Barro Colorado Island, The Panama Canal

Dec 10, 2017 - National Geographic Quest


A cup of coffee on deck in the cool of the pre-dawn tropics, listening to the resonant calls of howler monkeys on Barro Colorado Island (BCI) is close to the perfect beginning to a day.  Add in a golden sunrise and the incongruity of massive, heavily laden container ships passing silently through the nearby navigation channel of the Panama Canal, and it reaches perfection.

Our goal this morning is to explore BCI, home to the Smithsonian Tropical Research Institute. Once a hilltop, this 38,000 acre plot became isolated as an island when the Chagres River was dammed to form Gatun Lake, the source of water that fuels the Panama Canal.  Because of its location and island status, BCI is an ideal tropical biological laboratory, which the Smithsonian has operated here since 1923. We explore by foot and by Zodiac.  Hikers enter into the heart of the rainforest; Zodiac cruisers have a panoramic view from the lake.  Howler monkeys, a coatimundi (an omnivore relative of raccoons) and agoutis are spotted, as are toucans and trogons.

Back on board for the afternoon, a pilot from the Panama Canal Authority embarks to guide National Geographic Quest through the remainder of the canal—Gatun Lake, the Culebra Cut, Pedro Miguel Lock, Miraflores Lake, and the two Miraflores locks.  We enter the navigational channel at one p.m.  The view from the dining room is perfect.  By four p.m. we enter the Pedro Miguel lock which we share with three other vessels.  We transit as a foursome through the two locks at Miraflores as well.  Along the way, Lindblad-National Geographic naturalist Gabe Ortiz provides commentary about the history and operation of this engineering marvel.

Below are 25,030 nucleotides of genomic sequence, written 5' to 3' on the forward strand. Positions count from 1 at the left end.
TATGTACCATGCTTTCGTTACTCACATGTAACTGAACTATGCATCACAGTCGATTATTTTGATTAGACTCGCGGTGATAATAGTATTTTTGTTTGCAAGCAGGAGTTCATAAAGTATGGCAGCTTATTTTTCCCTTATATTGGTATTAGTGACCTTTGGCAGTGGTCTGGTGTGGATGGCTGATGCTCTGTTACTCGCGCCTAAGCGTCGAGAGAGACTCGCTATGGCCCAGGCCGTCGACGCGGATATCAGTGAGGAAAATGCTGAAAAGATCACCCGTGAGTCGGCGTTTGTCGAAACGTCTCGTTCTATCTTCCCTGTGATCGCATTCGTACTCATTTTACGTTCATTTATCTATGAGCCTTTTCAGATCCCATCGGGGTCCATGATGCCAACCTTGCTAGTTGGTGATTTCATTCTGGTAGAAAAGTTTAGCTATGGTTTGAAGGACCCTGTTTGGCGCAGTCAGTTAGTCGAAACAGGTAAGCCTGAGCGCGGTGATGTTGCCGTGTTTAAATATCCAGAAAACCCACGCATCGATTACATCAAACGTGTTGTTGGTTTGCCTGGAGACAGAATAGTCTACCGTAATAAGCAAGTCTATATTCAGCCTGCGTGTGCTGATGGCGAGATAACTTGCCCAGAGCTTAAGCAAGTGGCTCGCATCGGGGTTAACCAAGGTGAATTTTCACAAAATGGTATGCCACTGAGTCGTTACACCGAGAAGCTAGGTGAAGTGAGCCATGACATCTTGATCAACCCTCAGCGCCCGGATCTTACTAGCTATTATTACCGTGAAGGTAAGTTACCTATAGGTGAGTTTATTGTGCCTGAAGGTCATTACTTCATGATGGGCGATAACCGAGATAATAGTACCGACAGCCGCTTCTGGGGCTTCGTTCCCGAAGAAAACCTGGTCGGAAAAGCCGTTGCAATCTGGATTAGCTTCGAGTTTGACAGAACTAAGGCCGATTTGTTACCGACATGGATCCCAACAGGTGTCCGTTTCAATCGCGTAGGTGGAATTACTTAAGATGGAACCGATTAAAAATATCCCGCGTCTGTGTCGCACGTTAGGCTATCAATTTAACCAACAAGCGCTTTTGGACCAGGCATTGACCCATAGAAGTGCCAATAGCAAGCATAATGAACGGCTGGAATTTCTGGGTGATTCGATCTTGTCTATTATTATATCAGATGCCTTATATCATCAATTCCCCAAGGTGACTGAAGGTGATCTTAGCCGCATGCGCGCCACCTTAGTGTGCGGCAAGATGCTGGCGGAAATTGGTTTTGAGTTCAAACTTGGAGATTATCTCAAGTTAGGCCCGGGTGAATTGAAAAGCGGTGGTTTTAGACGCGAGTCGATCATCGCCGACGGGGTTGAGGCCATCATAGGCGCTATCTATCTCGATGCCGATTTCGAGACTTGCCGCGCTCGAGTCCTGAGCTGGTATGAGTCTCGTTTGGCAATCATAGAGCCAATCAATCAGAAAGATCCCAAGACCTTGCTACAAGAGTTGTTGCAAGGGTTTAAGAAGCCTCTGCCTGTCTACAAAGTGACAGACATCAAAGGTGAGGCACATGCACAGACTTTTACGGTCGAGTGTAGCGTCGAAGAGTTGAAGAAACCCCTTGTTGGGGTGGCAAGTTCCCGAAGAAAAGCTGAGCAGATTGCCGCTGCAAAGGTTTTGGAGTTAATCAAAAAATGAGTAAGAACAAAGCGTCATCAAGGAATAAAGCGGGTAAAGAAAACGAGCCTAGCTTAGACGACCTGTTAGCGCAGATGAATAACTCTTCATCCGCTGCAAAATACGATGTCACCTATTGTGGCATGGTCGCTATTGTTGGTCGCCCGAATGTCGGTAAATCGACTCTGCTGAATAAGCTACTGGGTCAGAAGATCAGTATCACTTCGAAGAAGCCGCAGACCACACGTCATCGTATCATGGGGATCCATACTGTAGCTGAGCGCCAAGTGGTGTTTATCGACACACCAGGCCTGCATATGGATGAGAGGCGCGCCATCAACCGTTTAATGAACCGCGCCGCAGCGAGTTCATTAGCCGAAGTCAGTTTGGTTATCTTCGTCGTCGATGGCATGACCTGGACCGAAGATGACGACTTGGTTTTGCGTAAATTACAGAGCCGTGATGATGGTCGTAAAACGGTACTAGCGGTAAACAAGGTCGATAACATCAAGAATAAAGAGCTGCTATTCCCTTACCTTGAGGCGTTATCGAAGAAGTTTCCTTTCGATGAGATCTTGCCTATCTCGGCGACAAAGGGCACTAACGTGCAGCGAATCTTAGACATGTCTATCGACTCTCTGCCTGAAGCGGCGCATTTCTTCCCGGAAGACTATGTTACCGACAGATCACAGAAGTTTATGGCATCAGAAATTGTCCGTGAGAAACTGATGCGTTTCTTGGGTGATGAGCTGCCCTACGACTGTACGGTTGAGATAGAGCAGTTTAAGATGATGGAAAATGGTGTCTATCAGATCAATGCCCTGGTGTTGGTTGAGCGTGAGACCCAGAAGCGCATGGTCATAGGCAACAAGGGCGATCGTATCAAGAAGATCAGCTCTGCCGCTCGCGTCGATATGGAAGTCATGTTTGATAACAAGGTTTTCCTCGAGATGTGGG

It is a fine day for bird watchers.  A sampling of sightings includes magnificent frigatebirds, brown pelicans, great-blue herons, great egrets, black-bellied whistling-ducks, black vultures, and a peregrine falcon.

We emerge into the Pacific near sundown, pass under the Bridge of the Americas and into the Gulf of Panama where we spend the night in preparation for tomorrow’s explorations of the Pearl Islands.

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About the Author

Larry Prussin

Expedition Leader

Larry has been a naturalist for more than 35 years.  His experience includes extensive work in environmental education in Ohio, Vermont and Yosemite National Park where he was program director for the Yosemite Institute.  He has been a ranger at Mohican State Park, Lehman Caves National Monument, and Glacier Bay National Park where he first met up with Lindblad Expeditions–National Geographic in 1990.

About the Photographer

José Calvo

Naturalist/Certified Photo Instructor

Nicknamed “Indio” (Indian) because of his powers of observation and quiet nature, José has almost two decades of experience working as a naturalist and photography guide; as well as being recognized as an expert birder and nature photographer in Costa Rica. Costa Rica is rich in biodiversity — over 893 bird species have been recorded in the country. Since very young José spent all of his free time in the outdoors in the forest, where he soon fell in love with the birds. He particularly enjoys listening to their calls, and watching their behavior. Oddly enough, another one of Jose’s passions is science and technology, and because of this, he was among the first in Costa Rica to experiment with digital photography. As the technology quickly improved so did his love for it.  He truly believes that nature photography is the perfect combination of both of his passions.

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